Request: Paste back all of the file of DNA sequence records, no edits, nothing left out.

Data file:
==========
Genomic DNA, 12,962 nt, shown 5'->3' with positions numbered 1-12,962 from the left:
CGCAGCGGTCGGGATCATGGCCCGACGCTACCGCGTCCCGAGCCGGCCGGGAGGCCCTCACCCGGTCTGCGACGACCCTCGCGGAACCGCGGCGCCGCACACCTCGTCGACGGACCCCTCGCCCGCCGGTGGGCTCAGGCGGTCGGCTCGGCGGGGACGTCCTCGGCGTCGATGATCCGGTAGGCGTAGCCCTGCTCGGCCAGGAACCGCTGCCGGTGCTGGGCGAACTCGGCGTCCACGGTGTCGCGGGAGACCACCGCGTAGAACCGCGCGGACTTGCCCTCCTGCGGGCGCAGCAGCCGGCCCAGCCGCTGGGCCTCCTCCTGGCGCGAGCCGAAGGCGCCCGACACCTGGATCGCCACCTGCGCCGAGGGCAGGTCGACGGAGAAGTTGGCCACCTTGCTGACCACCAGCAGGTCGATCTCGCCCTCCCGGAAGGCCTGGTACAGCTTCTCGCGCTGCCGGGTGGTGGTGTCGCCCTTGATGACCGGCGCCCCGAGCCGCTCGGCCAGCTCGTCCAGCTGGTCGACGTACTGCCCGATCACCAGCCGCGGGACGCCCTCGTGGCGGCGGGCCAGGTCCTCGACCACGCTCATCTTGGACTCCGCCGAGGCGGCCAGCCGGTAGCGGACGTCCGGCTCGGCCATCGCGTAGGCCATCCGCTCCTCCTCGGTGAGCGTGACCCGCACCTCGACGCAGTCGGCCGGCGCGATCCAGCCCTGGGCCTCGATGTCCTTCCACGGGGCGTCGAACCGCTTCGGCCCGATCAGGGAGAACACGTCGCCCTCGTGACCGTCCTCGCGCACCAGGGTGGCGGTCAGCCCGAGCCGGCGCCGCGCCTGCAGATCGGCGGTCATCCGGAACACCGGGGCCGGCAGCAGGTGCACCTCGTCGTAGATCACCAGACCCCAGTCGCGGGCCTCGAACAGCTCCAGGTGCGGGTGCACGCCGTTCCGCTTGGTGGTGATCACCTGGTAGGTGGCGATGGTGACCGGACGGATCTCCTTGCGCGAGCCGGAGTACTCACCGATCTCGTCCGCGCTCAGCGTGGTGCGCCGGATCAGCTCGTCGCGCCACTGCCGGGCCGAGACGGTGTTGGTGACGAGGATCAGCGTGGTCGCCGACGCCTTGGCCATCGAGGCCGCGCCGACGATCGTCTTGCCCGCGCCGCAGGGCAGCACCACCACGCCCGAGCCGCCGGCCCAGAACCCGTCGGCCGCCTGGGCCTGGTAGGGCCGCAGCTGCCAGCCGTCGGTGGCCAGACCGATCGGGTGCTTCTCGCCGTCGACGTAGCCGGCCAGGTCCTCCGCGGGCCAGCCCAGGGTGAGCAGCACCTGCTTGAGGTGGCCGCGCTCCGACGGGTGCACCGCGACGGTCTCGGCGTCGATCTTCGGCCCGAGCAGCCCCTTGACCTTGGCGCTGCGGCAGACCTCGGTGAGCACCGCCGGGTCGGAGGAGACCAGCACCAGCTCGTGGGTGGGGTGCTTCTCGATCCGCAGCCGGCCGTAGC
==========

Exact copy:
Genomic DNA, 12,962 nt, shown 5'->3' with positions numbered 1-12,962 from the left:
CGCAGCGGTCGGGATCATGGCCCGACGCTACCGCGTCCCGAGCCGGCCGGGAGGCCCTCACCCGGTCTGCGACGACCCTCGCGGAACCGCGGCGCCGCACACCTCGTCGACGGACCCCTCGCCCGCCGGTGGGCTCAGGCGGTCGGCTCGGCGGGGACGTCCTCGGCGTCGATGATCCGGTAGGCGTAGCCCTGCTCGGCCAGGAACCGCTGCCGGTGCTGGGCGAACTCGGCGTCCACGGTGTCGCGGGAGACCACCGCGTAGAACCGCGCGGACTTGCCCTCCTGCGGGCGCAGCAGCCGGCCCAGCCGCTGGGCCTCCTCCTGGCGCGAGCCGAAGGCGCCCGACACCTGGATCGCCACCTGCGCCGAGGGCAGGTCGACGGAGAAGTTGGCCACCTTGCTGACCACCAGCAGGTCGATCTCGCCCTCCCGGAAGGCCTGGTACAGCTTCTCGCGCTGCCGGGTGGTGGTGTCGCCCTTGATGACCGGCGCCCCGAGCCGCTCGGCCAGCTCGTCCAGCTGGTCGACGTACTGCCCGATCACCAGCCGCGGGACGCCCTCGTGGCGGCGGGCCAGGTCCTCGACCACGCTCATCTTGGACTCCGCCGAGGCGGCCAGCCGGTAGCGGACGTCCGGCTCGGCCATCGCGTAGGCCATCCGCTCCTCCTCGGTGAGCGTGACCCGCACCTCGACGCAGTCGGCCGGCGCGATCCAGCCCTGGGCCTCGATGTCCTTCCACGGGGCGTCGAACCGCTTCGGCCCGATCAGGGAGAACACGTCGCCCTCGTGACCGTCCTCGCGCACCAGGGTGGCGGTCAGCCCGAGCCGGCGCCGCGCCTGCAGATCGGCGGTCATCCGGAACACCGGGGCCGGCAGCAGGTGCACCTCGTCGTAGATCACCAGACCCCAGTCGCGGGCCTCGAACAGCTCCAGGTGCGGGTGCACGCCGTTCCGCTTGGTGGTGATCACCTGGTAGGTGGCGATGGTGACCGGACGGATCTCCTTGCGCGAGCCGGAGTACTCACCGATCTCGTCCGCGCTCAGCGTGGTGCGCCGGATCAGCTCGTCGCGCCACTGCCGGGCCGAGACGGTGTTGGTGACGAGGATCAGCGTGGTCGCCGACGCCTTGGCCATCGAGGCCGCGCCGACGATCGTCTTGCCCGCGCCGCAGGGCAGCACCACCACGCCCGAGCCGCCGGCCCAGAACCCGTCGGCCGCCTGGGCCTGGTAGGGCCGCAGCTGCCAGCCGTCGGTGGCCAGACCGATCGGGTGCTTCTCGCCGTCGACGTAGCCGGCCAGGTCCTCCGCGGGCCAGCCCAGGGTGAGCAGCACCTGCTTGAGGTGGCCGCGCTCCGACGGGTGCACCGCGACGGTCTCGGCGTCGATCTTCGGCCCGAGCAGCCCCTTGACCTTGGCGCTGCGGCAGACCTCGGTGAGCACCGCCGGGTCGGAGGAGACCAGCACCAGCTCGTGGGTGGGGTGCTTCTCGATCCGCAGCCGGCCGTAGC